A judge has struck a major blow for the reporting of private hearings at family courts across the country. He has rejected a claim that such proceedings attract a blanket ban on disclosure of material used in the hearings.
In a case where the competing rights to publicity and privacy under the Human Rights Act met head on, Mr Justice Munby made it clear at London’s High Court Family Division that in cases not involving children, there is no automatic bar on parties disclosing details of cases or court papers to the media.
He rejected a claim by international race horse owner and trainer Ivan Allan, whose former lover, Glory Clibbery, revealed details of an in-chambers family court battle, that there was a total ban on disclosure.
This was not "necessary in a democratic society" and there was no "pressing social need" for such a rule he said. The European Convention on Human Rights required a more "nuanced" approach, he said, where certain disclosures may be barred but others may be allowed, depending on the circumstances of the case.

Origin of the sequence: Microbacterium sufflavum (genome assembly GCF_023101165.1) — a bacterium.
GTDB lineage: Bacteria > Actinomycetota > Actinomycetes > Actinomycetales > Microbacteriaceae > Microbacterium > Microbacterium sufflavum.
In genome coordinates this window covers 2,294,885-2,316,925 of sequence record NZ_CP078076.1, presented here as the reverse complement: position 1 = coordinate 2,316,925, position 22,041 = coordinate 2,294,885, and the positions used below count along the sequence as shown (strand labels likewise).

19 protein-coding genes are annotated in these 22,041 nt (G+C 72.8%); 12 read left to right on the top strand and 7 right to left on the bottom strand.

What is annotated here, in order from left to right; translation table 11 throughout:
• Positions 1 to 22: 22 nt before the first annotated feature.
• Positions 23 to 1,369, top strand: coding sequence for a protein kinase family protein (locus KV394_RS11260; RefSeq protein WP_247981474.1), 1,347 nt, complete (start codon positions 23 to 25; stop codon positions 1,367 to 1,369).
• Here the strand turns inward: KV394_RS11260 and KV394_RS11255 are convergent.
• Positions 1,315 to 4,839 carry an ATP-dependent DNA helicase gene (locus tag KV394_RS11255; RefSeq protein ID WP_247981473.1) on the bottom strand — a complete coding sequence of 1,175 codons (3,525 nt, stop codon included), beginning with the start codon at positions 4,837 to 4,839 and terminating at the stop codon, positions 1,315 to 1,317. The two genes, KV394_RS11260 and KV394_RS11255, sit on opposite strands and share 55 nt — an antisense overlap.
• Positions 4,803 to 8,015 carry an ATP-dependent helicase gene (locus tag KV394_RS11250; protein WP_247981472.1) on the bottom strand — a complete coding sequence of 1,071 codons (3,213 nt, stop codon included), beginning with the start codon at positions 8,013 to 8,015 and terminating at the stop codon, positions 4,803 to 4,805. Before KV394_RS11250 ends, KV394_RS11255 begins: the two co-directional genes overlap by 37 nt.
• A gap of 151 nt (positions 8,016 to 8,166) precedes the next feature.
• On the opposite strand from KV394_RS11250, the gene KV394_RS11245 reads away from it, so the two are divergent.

The battle erupted after Clibbery lost her claim for possession of a flat, which she claimed she was entitled to after living with Allan for 15 years.
The case was heard in chambers but afterwards, in the words of Mr Justice Munby, Clibbery "reacted as a woman scorned". She gave her story to the Daily Mail which published a double-page spread containing quotations from Allan’s evidence The judge, while rejecting Allan’s claim, stressed that his judgment in no way affected the Family Division practice in cases concerning children.